Top of the Pops 17 & 24 Dec 1981

Top of the Pops 1981 shown this year on BBC4. Being watched by Chris Arnsby.

17 December 1981
Simon Bates: "And what a night on Top of the Pops. It's my birthday, and to celebrate we've got a heck of a line-up for you. Kicking off with Duran Duran. Right over here."
Duran Duran: Go My Own Way [14]. M. C. Escher is the designer this week -although he's credited under the pseudonym Phil Lindley. Duran Duran appear to be performing in an impossible space made out of tinfoil. Bits of it go sideways, and then sideways a bit more. And then there's a bit that goes the other way but somehow connects to a bit round the front. Then, just as you think your brain has come to terms with non-Euclidean geometry there's a low angled camera shot that reveals another bit going over the top. It's all very clever but unfortunately the upshot is that the drummer is wedged in between two angled bits of set and struggles to be seen on camera.

Cliff Richard: Daddy's Home [2]. Cliff's on video this week but it's not the video Top of the Pops showed on the 26/11/1981 edition (the one set in the bad-school-version-of-Grease pool hall). How many videos does one terrible song need? This time Cliff Richard is live in concert. Couples slow dance on stage behind him. At the end of the song a woman waves her partner goodbye and walks over and hugs Cliff as he croons "daddy's hoooooome to staaay." Is he supposed to be her dad? This nonsense is intercut with shots of the Top of the Pops audience dancing together.
Chas & Dave: Stars Over 45 [36]. When Chas & Dave start satirising the medley craze you know it's gone too far. Ironically this may be the best medley ever (and what a back-handed compliment that is). Assorted members of Zoo are pressed into action as cheeky window cleaners, cheeky cockneys, and rabbits whose cheekiness has yet to be calculated. No members of Zoo are permitted to be the laughing policeman (harsh Equity rules, probably) and so a rouged up extra is permitted to enter the Top of the Pops studio. The laughing policeman is considerably older than the normal Top of the Pops performers and no doubt some terrible Logan's Run style incident occurred later while the cameras were focused elsewhere.
Godley & Crème: Wedding Bells [8]. Director Gorden Elsbury (who's been promoted up again from Production Manager. What is going on with his career? Does he get an improved credited whenever Michael Hurll takes a holiday?) gets Godley & Crème to walk down through the audience. Confetti is flung at the pair, while (erm) Crème (probably) constantly works through a bit of business he's developed where he pretends to check his pockets for the ring. Watching the crowd doing the "wedding bells" dance puts the popularity of this song into context. I'll bet they were all doing it in the discos. Two questions. Where the hell does that saxophonist pop-up from? He seems to materialise out of thin air behind Godley (probably)'s shoulder. And what's going on with that nasty edit towards the end of the song?
Brown Sauce: I Wanna Be A Winner [64]. Oooh. This could be ugly. I loved Swap Shop as a kid. I have fond memories of this song and I used to cross my fingers and hope weekly that it would be featured on Top of the Pops. Is this going to be yet another reverse-Proustian rush? Not quite. It's not a great song (it was produced in an environment containing B. A. Robertson) but it's got a couple of nice lyrics and I've some fondness for the Goodies-like line about "a box of OBEs." Having said that, the single is languishing at number 64. I call shenanigans. Top of the Pops is clearly trying to give it's BBC chums a leg-up. And on licence fee payers cash (© The Daily Mail). For shame Top of the Pops.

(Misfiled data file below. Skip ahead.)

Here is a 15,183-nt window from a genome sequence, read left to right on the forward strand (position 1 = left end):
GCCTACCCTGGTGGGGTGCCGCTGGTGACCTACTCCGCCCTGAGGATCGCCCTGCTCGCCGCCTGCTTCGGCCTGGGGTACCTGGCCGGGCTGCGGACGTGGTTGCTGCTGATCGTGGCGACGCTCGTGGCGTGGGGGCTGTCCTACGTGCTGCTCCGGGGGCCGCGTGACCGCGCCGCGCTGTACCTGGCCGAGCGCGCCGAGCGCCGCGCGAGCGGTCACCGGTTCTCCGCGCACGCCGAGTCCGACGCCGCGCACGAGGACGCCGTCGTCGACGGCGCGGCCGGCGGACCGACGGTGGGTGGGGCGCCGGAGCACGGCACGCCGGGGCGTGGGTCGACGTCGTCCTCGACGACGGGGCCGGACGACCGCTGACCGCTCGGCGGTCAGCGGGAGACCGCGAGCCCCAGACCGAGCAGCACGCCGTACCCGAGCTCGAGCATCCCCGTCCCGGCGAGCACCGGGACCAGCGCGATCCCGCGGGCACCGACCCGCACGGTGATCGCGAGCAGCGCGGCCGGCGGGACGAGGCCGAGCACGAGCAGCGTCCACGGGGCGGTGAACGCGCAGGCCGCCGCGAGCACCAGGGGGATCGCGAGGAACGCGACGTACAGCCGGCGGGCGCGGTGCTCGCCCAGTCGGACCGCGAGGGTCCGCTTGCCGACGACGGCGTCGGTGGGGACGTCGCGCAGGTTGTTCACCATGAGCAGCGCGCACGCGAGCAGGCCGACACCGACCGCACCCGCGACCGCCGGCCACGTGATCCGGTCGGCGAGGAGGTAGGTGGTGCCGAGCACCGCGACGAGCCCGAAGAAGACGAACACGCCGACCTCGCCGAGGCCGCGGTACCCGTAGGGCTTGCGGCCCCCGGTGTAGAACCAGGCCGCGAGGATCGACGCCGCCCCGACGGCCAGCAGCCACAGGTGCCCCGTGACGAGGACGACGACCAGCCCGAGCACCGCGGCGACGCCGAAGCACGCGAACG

Rod Stewart: The Young Turks [23]. Gangs of dancers terrorise down-town Los Angeles on film.
The Snowmen: Hokey Cokey [40]. A gang of snowmen terrorise the Top of the Pops studio. Seriously, those snowmen are scary.
Jon & Vangelis: I’ll Find My Way Home [26]. "Susie is going to dance it for you," Simon Bates informs us. And she does. It's like a last hurrah for Legs & Co.
Status Quo: Rock 'N' Roll [12]. A repeat from the 03/12/1981 edition.
Number One: The Human League, Don't You Want Me. I'm not sure there's much left to be said about this song. It's brilliant. And I'm a big fan of the moody video (especially the shot where the camera pulls back to reveal its track and the edges of the set). On the chance that you are the last person not to have heard about the cocktail bar remix, then search Youtube for "working as a waitress in a cocktail bar". It's a version in which almost every line has been replaced with "you were working as a waitress in a cocktail bar." Warning. It will be inside your skull for days..
Closing Titles: Altered Images, I Could Be Happy.
Performance of the week: I'm not a fan of any of the studio performances this week. I'm playing my joker. No one wins.
24 December 1981
Christmas Eve and sandwiched between Little & Large and Are You Being Served is the last proper Top of the Pops of 1981 (both the Christmas Day and New Years Eve shows are compilations).
David Kid Jensen: "Coming at you live from the BBC Television Centre in London. Welcome to our Christmas Eve Top of the Pops and our first number is really something very festive, Wizzard I Wish It Could Be Christmas Everyday."